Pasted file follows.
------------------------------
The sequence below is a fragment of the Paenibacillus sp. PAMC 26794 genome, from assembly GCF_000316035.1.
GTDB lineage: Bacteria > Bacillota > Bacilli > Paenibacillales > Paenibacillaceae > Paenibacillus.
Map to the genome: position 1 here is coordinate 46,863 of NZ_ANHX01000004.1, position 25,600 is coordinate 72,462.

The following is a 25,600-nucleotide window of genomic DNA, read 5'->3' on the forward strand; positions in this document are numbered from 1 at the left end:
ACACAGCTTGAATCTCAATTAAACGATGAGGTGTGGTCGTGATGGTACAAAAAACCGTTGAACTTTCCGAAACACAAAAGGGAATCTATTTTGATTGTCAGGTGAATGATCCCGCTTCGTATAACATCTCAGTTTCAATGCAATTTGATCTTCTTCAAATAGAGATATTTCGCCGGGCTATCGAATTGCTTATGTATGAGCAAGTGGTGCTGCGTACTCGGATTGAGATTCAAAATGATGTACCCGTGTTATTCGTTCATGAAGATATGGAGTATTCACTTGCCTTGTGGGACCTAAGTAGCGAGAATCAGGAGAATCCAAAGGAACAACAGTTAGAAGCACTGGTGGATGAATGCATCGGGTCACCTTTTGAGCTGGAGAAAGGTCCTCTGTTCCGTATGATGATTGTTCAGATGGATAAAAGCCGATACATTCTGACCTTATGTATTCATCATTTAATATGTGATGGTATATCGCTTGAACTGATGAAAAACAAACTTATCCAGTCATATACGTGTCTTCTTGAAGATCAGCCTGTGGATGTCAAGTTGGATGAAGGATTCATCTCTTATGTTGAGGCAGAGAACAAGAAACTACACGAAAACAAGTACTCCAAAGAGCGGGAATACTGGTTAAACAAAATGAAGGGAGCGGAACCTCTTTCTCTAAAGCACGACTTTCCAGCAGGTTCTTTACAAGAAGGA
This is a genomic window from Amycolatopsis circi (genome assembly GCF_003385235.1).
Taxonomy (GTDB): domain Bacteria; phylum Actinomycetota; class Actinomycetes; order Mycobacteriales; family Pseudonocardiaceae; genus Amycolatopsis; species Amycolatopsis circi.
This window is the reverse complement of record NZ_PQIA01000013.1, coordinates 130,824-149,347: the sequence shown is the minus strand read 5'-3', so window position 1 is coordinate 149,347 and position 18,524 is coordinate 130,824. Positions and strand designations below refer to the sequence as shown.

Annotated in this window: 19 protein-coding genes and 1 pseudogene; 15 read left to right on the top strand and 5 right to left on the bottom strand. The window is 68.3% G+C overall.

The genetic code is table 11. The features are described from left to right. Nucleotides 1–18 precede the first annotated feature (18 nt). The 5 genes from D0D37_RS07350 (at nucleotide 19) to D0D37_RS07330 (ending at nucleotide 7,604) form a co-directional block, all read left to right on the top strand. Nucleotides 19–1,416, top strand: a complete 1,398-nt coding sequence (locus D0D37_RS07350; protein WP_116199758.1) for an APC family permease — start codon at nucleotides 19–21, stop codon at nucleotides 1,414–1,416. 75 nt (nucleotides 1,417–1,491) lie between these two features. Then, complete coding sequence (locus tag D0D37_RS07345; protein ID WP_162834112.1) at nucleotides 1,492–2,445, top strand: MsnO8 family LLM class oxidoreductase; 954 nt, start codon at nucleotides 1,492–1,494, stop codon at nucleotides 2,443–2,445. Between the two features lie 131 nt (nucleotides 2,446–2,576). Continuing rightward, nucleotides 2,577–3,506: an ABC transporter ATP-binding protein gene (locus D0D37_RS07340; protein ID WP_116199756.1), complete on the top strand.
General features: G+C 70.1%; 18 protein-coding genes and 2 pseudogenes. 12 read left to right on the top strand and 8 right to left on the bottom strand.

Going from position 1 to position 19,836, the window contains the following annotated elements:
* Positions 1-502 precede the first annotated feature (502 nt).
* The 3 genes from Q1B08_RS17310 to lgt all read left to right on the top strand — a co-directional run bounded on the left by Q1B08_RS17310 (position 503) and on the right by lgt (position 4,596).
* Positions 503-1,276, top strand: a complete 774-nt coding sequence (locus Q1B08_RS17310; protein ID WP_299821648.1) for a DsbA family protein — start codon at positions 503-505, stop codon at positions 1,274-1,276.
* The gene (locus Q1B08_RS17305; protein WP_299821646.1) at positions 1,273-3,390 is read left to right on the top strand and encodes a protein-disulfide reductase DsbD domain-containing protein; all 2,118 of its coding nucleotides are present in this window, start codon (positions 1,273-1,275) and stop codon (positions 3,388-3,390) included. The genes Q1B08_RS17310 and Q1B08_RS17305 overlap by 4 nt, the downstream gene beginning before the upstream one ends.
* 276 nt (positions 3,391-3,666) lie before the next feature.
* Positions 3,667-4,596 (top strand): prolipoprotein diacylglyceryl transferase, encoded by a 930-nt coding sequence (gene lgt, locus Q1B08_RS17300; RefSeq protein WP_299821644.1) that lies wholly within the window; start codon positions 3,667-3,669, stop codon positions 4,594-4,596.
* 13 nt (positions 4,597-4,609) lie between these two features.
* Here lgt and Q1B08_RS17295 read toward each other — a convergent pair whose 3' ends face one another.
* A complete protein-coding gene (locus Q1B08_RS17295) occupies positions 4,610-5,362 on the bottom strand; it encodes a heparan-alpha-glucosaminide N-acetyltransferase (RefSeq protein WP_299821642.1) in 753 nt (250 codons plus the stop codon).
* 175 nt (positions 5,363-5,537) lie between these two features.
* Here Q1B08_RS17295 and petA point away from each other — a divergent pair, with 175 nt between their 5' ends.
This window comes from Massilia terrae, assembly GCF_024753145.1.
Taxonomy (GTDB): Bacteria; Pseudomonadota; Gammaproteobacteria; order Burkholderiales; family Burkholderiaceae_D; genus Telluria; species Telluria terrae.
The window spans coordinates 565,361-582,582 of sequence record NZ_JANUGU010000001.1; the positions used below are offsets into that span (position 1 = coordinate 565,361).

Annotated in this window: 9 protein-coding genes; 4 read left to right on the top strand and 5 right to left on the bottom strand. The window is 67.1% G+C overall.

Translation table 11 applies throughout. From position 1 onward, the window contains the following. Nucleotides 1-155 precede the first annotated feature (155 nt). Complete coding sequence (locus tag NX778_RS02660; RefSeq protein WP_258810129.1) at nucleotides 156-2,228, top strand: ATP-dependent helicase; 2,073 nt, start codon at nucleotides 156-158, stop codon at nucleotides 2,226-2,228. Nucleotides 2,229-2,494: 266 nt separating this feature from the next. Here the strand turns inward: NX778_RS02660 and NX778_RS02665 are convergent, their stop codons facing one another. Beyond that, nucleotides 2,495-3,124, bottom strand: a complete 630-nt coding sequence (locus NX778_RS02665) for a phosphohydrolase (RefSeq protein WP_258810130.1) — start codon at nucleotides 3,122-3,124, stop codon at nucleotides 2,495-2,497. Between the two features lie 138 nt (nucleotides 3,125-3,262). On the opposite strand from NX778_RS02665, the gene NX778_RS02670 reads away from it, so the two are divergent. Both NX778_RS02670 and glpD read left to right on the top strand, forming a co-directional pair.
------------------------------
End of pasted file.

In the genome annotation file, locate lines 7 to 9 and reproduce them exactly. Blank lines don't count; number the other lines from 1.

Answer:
Taxonomy (GTDB): domain Bacteria; phylum Actinomycetota; class Actinomycetes; order Mycobacteriales; family Pseudonocardiaceae; genus Amycolatopsis; species Amycolatopsis circi.
This window is the reverse complement of record NZ_PQIA01000013.1, coordinates 130,824-149,347: the sequence shown is the minus strand read 5'-3', so window position 1 is coordinate 149,347 and position 18,524 is coordinate 130,824. Positions and strand designations below refer to the sequence as shown.

Annotated in this window: 19 protein-coding genes and 1 pseudogene; 15 read left to right on the top strand and 5 right to left on the bottom strand. The window is 68.3% G+C overall.